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“Strike” by La Galerie des Locataires

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Date: 1976

Concept by: Ida Biard & La Galerie des Locataires

Can an exhibition take the form of a postcard? For Ida Biard and La Galerie des Locataires (Tenants’ Gallery) postal communication was crucial for establishing networks among artists, critics and curators from Budapest to Canada. Founded in 1972 in the rented Paris apartment of the Zagreb art historian and critic Ida Biard, La Galerie des Locataires (Tenants’ Gallery) was a self-organized curatorial project dedicated to “communicating” the works of artists who, in line with the credo of the new, dematerialized art, privileged “ethics over aesthetics.”1 Artists from all over the world were invited to send their works by mail, to be exhibited in the window of Biard’s apartment, or realized, according to artists’ instructions, in public spaces of different cities, and in the framework of various exhibitions and projects.

La Galerie kept close ties with the Yugoslav art scene, especially through Biard’s collaboration with artist Goran Trbuljak on the French Window project, as well as different programs realized in collaboration with the Student Center galleries of Zagreb and Belgrade. At the same time, based in Paris, Biard collaborated with artists such as Daniel Buren, Annette Messager, Christian Boltanski, and Sarkis, who were to become among the most well-known protagonists of the international art scene.

La Galerie held a strong anti-commercial and anti-establishment stance, and believed in the potential of conceptual art to overcome the material and ideological confines of traditional, bourgeois, object-based art. However, by the mid-1970s, it became clear that the old patterns were only being re-affirmed, with conceptual artists becoming part of the mainstream institutional and commercial art scene. In order to protest this development, Ida Biard sent a card to all the artists she had collaborated with, specifically those in France, declaring a strike and announcing that La Galerie des Locataires would no longer “communicate the so-called works of art” in order to express its  “disagreement with the conduct of artists/so-called dissenters and the avant-garde within the current system of the art market.” 2 Inverting the logic according to which artists are expected to rebel against the system, while curators and critics secure their positions within its hierarchies, here it is the curator/gallerist who protests against the behavior of artists being integrated into the commodity system and betraying the ‘essence’ of conceptual art and their own earlier practice. 3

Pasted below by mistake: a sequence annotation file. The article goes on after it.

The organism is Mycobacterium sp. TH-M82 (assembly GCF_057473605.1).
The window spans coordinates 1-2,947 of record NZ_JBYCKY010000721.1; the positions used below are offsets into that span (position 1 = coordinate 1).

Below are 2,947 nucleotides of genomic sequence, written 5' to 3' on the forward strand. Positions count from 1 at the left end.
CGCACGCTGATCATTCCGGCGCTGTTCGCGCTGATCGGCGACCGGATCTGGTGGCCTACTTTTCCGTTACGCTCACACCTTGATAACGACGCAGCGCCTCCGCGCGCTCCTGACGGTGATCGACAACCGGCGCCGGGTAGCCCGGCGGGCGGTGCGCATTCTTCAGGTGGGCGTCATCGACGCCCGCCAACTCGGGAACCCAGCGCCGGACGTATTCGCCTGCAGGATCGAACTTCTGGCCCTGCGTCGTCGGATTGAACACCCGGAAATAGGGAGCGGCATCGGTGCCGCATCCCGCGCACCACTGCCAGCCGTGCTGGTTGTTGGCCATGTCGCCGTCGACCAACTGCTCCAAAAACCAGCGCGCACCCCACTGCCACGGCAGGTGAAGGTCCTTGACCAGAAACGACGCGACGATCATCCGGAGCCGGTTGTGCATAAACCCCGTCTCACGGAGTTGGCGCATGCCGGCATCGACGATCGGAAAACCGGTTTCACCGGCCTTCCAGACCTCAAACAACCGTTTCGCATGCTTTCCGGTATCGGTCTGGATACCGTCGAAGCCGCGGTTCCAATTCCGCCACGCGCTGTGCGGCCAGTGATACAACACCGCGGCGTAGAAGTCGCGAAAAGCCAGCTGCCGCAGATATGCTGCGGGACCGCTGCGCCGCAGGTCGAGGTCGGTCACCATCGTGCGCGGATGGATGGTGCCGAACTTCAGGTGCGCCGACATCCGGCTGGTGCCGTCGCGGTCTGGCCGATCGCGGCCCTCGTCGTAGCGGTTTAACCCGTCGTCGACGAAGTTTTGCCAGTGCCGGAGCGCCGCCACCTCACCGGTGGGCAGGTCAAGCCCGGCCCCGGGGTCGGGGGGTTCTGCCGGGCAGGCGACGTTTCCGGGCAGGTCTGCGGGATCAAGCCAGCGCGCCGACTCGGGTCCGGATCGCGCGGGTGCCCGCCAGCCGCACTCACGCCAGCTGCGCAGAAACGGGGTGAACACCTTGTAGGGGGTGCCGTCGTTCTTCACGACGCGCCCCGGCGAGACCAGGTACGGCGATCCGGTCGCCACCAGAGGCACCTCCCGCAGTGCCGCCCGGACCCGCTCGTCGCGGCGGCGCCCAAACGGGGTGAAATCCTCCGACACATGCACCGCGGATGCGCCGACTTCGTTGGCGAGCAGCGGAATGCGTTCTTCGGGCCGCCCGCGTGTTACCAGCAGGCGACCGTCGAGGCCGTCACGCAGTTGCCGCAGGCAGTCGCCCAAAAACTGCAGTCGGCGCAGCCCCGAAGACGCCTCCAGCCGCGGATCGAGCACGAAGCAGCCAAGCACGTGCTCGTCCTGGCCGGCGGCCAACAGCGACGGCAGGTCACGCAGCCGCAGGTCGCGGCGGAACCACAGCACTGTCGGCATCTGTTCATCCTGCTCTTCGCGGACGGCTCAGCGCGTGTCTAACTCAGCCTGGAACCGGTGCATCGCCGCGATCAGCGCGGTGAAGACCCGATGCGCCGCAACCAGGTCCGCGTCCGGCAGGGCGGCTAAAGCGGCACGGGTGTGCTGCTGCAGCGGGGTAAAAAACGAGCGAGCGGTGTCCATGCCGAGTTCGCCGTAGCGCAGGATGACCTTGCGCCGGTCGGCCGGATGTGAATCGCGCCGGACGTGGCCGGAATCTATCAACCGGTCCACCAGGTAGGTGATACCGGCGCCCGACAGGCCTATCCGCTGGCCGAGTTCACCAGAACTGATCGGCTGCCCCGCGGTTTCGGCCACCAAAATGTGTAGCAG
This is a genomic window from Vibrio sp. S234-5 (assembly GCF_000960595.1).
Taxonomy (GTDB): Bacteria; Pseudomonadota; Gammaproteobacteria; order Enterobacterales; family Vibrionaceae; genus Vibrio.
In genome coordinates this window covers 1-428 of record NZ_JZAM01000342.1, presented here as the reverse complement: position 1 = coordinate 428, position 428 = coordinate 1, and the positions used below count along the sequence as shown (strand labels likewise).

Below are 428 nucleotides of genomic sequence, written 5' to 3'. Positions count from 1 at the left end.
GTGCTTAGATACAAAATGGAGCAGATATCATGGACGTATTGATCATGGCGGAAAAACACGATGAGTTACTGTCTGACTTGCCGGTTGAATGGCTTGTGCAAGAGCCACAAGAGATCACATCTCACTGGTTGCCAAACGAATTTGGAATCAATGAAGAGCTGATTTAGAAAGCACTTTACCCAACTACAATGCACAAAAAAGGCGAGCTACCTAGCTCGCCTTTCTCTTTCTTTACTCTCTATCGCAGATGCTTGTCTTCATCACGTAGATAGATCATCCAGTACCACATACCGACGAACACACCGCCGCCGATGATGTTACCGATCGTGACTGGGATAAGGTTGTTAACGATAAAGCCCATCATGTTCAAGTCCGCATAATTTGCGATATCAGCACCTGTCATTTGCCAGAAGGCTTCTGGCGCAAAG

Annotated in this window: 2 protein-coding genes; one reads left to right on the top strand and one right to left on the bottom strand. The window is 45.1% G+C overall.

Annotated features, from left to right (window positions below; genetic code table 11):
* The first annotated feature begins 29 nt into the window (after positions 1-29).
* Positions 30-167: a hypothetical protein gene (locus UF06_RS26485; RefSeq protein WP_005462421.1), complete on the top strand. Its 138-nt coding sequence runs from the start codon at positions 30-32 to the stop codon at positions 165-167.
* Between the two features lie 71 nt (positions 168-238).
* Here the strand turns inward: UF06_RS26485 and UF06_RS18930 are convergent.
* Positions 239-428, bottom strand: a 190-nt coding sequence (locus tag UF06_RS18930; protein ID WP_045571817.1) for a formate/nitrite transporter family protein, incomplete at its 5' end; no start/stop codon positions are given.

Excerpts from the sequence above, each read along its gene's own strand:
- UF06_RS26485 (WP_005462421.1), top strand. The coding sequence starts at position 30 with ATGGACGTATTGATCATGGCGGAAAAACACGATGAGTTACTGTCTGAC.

This gesture of a curator’s strike, of a refusal to exhibit art if that implies perpetuating the status quo, was also an experiment with the form of curatorial communication — the exhibition. Strike could be interpreted as a mail-exhibition, a translation of artists’ usage of post and the emerging “genre” of mail art. Crucial for establishing and maintaining networks, postal communication here served to declare a dissolution of the network, as an expression of protest and, implicitly, a declaration of the failure of “dematerialized” art to radically transform the art system.

Guide for the chronology (Ivana Bago: Something to think about: values and valeurs of visibility in Zagreb from 1961 to 1986)

  1. See the discussion of La Galerie des Locataires in Ivana Bago, “Dematerialization and Politicization of the Exhibition: Curation As Institutional Critique in Yugoslavia during the 1960s and 1970s,” in Museum and Curatorial Studies Review, vol. 2, no. 1: 7—37; (link) and Ivana Bago, “A Window and a Basement: Negotiating Hospitality At La Galerie Des Locataires and Podroom — the Working Community of Artists.” ARTMargins 1.2-3 (2012): 116-46.
  2. My translation from the French original.
  3. The strike lasted until 1981, when the Galerie resumed its activities, although with less intensity, occasionally entering into new collaborations and initiating new projects.

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